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S. Africa, U.S. Hail Positive Relations Differences Over Sudan, Libya Downplayed By Albright, Mbeki

Sun., Dec. 14, 1997

The United States and South Africa agree on just about everything, U.S. Secretary of State Madeleine Albright and South African Deputy President Thabo Mbeki said Saturday.

Except for Sudan.

Except for Libya.

Albright met Mbeki, President Nelson Mandela’s heir apparent, to dramatize the generally good relations between the United States and post-apartheid South Africa. Unlike the earlier stops on her seven-nation, seven-day tour of Africa, South Africa measures up to Washington’s idea of what an African state should be - democratic and capitalist.

“The relations between the United States and South Africa are very good,” Mbeki said at the start of a joint news conference with Albright. “We tried to look for problems, and we didn’t find any.”

Albright said the meeting demonstrated “the similarity of our views” on a range of regional and bilateral issues.

But there are potential irritants just below the surface. For instance, Mandela angered the Clinton administration by paying a friendly visit earlier this year to Moammar Gadhaffi in Libya. Mandela maintains that he will not turn his back on the Libyan leader because Gadhaffi supported the battle for racial justice in South Africa when apartheid was still the law.

Asked at the news conference if she had pressed Mbeki on relations with Libya, Albright replied: “We did not find many disagreements. Those that we have, we talk about privately. We think those issues are best handled by private diplomacy.”

Later, when Albright paid a courtesy call on Mandela, the president made it clear that he had not changed his mind.

The two governments also are pursuing diametrically opposed policies toward Sudan, where the Muslim-led government has waged a 19-year war against an insurgency by Christians and adherents of traditional African religions.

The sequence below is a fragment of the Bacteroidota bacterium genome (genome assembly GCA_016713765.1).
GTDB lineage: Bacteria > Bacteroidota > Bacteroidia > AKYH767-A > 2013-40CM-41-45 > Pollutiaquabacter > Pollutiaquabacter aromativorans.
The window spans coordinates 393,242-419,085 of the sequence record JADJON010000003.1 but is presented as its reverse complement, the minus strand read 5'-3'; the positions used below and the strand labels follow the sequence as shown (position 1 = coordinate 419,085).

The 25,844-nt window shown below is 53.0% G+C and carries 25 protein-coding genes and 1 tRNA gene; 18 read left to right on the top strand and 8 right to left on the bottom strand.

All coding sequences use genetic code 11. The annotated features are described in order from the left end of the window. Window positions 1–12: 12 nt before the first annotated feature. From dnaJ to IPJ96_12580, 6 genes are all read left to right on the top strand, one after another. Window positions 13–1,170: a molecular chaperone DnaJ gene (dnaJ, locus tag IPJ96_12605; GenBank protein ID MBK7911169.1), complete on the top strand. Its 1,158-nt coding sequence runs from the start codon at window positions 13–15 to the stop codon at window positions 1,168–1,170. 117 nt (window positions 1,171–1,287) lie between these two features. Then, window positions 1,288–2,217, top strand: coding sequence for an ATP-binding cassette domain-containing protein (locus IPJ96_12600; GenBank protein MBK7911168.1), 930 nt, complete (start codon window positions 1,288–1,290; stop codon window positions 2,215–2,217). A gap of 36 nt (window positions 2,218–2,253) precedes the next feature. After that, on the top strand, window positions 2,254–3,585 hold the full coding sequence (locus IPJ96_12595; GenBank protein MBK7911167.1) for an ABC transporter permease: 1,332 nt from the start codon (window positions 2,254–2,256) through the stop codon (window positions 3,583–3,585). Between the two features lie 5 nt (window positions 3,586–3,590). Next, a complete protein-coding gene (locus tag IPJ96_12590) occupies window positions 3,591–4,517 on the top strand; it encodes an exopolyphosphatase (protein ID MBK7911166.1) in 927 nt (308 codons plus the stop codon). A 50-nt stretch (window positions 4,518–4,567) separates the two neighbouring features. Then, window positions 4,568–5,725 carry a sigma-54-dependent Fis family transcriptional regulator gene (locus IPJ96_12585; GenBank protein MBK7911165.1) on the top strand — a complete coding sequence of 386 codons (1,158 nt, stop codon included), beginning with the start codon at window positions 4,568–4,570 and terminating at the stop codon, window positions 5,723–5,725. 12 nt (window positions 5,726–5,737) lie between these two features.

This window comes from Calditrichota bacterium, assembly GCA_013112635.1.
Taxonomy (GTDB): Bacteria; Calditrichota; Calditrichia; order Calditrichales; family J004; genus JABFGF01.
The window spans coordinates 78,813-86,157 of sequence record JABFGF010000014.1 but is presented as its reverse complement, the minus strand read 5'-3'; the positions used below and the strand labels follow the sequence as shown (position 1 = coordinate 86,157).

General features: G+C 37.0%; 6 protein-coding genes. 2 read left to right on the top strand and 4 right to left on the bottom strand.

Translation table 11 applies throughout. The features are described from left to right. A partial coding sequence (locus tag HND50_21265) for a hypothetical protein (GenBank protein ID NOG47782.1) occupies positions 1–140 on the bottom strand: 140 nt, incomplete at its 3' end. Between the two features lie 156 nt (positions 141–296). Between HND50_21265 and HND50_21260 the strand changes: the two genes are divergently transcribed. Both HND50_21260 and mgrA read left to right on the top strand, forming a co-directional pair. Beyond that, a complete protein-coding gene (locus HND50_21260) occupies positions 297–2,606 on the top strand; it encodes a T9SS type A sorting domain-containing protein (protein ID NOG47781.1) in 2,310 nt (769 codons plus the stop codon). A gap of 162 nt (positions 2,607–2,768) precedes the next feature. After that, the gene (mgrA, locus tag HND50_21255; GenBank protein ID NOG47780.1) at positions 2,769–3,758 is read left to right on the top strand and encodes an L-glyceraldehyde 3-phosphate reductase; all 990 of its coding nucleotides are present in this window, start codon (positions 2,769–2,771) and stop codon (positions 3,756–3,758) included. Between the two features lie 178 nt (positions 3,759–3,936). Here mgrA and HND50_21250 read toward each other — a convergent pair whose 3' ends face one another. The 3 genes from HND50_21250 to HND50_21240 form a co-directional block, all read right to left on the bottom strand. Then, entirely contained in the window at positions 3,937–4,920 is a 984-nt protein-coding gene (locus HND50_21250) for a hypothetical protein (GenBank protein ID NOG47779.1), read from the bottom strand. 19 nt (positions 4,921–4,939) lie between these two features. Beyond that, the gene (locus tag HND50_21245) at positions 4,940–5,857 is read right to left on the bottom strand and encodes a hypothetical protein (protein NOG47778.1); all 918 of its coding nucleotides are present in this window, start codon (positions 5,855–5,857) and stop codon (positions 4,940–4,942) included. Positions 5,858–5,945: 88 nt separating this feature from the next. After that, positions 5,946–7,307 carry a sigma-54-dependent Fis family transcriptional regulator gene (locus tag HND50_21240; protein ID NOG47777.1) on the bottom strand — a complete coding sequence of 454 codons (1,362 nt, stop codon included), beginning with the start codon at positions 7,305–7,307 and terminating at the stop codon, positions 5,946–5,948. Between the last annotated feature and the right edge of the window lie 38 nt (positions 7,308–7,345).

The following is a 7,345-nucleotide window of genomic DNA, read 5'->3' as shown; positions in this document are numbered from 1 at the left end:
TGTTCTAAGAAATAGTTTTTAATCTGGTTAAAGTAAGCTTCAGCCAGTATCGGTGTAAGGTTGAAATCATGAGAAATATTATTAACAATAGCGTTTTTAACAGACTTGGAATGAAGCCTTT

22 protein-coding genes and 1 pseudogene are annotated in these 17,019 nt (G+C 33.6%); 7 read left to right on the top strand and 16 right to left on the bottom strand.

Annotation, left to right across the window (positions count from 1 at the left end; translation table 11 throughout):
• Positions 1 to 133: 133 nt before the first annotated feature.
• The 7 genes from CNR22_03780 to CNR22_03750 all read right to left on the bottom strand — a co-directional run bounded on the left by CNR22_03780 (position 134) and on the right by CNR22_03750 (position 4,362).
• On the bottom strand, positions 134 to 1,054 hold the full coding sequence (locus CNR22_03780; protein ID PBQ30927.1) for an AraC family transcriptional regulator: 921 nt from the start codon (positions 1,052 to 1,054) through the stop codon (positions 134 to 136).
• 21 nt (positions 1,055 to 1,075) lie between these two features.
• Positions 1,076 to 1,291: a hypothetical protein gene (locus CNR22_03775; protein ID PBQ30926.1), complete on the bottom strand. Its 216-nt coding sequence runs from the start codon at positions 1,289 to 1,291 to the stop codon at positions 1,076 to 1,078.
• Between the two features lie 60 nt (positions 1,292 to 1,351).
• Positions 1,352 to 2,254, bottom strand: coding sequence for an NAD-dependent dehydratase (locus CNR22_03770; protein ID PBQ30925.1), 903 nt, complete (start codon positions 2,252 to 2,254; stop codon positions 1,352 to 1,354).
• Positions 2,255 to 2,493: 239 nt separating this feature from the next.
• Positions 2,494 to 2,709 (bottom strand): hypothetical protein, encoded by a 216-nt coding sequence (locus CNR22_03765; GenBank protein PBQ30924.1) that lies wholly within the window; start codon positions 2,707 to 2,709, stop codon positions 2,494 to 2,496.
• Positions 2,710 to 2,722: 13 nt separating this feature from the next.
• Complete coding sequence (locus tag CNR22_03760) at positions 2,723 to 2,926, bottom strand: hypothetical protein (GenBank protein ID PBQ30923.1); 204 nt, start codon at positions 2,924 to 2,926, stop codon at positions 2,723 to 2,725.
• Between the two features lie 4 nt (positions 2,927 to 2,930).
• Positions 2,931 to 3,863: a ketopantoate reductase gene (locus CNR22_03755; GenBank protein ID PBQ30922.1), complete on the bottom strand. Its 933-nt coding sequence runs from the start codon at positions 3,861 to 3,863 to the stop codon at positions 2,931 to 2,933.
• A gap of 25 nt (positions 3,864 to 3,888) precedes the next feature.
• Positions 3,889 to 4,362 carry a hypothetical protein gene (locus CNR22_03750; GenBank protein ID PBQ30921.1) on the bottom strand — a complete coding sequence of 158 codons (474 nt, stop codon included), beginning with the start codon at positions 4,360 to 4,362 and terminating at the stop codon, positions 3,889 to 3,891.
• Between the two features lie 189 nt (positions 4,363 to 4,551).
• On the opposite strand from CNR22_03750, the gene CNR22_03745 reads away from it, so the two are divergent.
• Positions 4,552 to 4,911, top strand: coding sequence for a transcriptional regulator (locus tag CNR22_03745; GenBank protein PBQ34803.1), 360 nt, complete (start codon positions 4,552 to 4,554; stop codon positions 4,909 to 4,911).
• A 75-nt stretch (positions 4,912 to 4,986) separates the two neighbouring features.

The United States accuses the government of religious persecution and of supporting terrorism, especially against neighboring countries. Earlier in her trip, Albright met with leaders of the insurgency, promising political support but no money or arms.

Mbeki said South Africa is trying to mediate an end to the conflict by meeting with government and rebel leaders.

In essence, the disagreements between the United States and South Africa over Libya and Sudan indicate that the relationship has matured enough so that it will not unravel if South Africa establishes its own foreign policy priorities.

But Joel Barkan, senior fellow at the U.S. Institute of Peace and a longtime expert on democratization in developing countries, said, “South Africa is back in the family of nations and doing very well, but they also should shoulder some responsibilities like not selling arms to rogue states or sending (their) president to visit rogue states.”

Later Saturday, Albright flew to Cape Town to help launch a new program to combat domestic and racial violence established in honor of Amy Biehl, the 26-year-old California woman who was murdered in 1993 in a racial attack that shocked the United States and South Africa.

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